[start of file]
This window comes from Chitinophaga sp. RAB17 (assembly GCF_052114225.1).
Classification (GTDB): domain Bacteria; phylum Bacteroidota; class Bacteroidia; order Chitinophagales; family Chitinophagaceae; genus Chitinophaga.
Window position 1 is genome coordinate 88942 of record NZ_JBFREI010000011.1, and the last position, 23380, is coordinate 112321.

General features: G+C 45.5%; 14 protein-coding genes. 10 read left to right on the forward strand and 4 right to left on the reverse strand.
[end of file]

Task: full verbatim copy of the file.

This window comes from Chitinophaga sp. RAB17 (assembly GCF_052114225.1).
Classification (GTDB): domain Bacteria; phylum Bacteroidota; class Bacteroidia; order Chitinophagales; family Chitinophagaceae; genus Chitinophaga.
Window position 1 is genome coordinate 88942 of record NZ_JBFREI010000011.1, and the last position, 23380, is coordinate 112321.

General features: G+C 45.5%; 14 protein-coding genes. 10 read left to right on the forward strand and 4 right to left on the reverse strand.